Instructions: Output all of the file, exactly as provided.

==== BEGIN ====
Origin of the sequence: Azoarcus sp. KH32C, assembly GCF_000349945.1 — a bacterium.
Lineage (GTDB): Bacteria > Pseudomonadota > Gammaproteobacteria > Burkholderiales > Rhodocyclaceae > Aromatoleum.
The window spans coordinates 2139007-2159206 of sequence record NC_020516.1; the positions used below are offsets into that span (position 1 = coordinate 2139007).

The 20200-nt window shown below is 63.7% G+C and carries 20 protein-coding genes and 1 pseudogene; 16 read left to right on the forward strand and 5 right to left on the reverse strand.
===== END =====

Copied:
Origin of the sequence: Azoarcus sp. KH32C, assembly GCF_000349945.1 — a bacterium.
Lineage (GTDB): Bacteria > Pseudomonadota > Gammaproteobacteria > Burkholderiales > Rhodocyclaceae > Aromatoleum.
The window spans coordinates 2139007-2159206 of sequence record NC_020516.1; the positions used below are offsets into that span (position 1 = coordinate 2139007).

The 20200-nt window shown below is 63.7% G+C and carries 20 protein-coding genes and 1 pseudogene; 16 read left to right on the forward strand and 5 right to left on the reverse strand.